Fiscalini Cheese Co. is a fourth-generation family farm based in Modesto, Calif. Since its inception, the cheesemaker has cared about sustainability, animal welfare and capture methane to power its facilities. It also strives to use fertilizer and irrigation efficiently on the dairy forage operation, and rotates corn, sudangrass and winter wheat to feed the herd. But, it turned to Ceres Imaging, Oakland, Calif., to identify irrigation issues during the corn season.
"We’ve taken soil samples in the past, and that works. But, when you take a soil sample, you’re going to the middle of the field for a representative area or pinpointing a specific area,” says Brian Fiscalini, general manager. “When you’re talking about a pretty large field, you’re only getting a snapshot of that place. With the aerial imagery you’re getting a much larger picture."
By employing aerial imagery, Fiscalini Cheese was able to:
- See why some fields were better or worse producers.
- Determine which fields needed re-leveling.
- Solve irrigation problems.
- Save upwards of $9,000.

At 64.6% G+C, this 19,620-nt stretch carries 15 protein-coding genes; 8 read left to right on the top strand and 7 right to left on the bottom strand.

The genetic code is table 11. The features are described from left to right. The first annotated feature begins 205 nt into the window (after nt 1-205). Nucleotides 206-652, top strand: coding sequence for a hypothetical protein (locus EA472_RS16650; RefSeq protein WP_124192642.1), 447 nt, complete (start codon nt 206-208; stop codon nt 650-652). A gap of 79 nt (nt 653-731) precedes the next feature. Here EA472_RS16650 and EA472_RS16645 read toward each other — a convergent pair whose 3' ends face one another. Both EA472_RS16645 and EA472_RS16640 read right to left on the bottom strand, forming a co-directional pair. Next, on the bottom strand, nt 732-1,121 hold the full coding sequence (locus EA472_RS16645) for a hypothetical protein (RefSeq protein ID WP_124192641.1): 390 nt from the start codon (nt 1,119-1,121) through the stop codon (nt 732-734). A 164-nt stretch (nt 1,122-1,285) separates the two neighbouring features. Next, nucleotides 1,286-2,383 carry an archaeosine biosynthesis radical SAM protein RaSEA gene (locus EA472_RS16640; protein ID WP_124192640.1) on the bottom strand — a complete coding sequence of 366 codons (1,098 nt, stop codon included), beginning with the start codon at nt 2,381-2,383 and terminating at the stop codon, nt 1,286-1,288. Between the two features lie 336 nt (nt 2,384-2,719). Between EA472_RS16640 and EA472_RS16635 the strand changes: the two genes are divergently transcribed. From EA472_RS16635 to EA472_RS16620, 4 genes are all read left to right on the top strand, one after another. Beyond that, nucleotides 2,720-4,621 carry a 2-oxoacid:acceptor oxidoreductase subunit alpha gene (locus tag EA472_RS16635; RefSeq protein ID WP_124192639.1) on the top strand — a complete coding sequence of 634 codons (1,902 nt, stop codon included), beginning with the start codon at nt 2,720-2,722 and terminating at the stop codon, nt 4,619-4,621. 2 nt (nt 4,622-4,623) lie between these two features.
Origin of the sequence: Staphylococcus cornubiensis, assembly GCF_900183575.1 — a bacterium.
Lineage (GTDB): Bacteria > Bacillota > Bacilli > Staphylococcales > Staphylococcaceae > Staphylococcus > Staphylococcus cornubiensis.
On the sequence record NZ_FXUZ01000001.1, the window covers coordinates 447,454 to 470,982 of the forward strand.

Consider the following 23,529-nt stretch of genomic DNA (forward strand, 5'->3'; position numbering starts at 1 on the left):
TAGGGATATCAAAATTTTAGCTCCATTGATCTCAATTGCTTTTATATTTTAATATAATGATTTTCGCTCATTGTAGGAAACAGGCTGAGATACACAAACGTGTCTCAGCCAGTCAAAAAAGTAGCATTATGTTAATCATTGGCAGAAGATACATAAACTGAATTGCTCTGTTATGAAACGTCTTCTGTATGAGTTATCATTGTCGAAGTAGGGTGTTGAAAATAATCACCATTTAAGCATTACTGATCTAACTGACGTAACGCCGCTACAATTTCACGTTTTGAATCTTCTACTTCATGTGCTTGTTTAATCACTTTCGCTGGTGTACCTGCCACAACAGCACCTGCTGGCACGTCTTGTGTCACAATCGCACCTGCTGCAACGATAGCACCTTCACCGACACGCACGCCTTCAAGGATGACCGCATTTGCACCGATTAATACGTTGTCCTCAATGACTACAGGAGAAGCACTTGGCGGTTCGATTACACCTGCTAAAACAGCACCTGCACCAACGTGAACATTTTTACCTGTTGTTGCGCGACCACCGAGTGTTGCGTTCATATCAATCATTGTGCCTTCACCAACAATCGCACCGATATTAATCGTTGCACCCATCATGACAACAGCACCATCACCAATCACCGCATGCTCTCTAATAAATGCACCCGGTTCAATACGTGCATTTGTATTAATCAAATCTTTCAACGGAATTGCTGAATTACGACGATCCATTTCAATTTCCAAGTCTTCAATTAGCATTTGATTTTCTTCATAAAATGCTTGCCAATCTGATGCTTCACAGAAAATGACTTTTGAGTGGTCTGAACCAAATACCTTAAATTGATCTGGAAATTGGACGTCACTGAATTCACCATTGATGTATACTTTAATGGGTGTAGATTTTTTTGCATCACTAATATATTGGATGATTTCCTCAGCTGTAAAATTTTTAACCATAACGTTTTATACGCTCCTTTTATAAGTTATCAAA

Ceres Imaging uses aerial spectral imagery and neural networks to tell farmers which crops aren’t getting enough water or to detect pests and diseases before an outbreak can spread.
“Maintaining ideal irrigation levels is a huge challenge for farmers,” says Ashwin Madgavkar, chief executive officer of Ceres Imaging. "Overwatering results in the waste of a precious—and costly—resource. Underwatering lowers yields. Our technology helps farmers be strategic about how they use resources, so their operations can be both profitable and sustainable.”
“People may have in their minds that large farms are going out there and spraying chemicals on their crops without responsibility or intention. It couldn’t be further from the truth,” Fiscalini adds. “All farmers want to make safe, healthy food for people. That’s where this technology helps. You can pinpoint areas of the field, instead of treating the field as a whole.”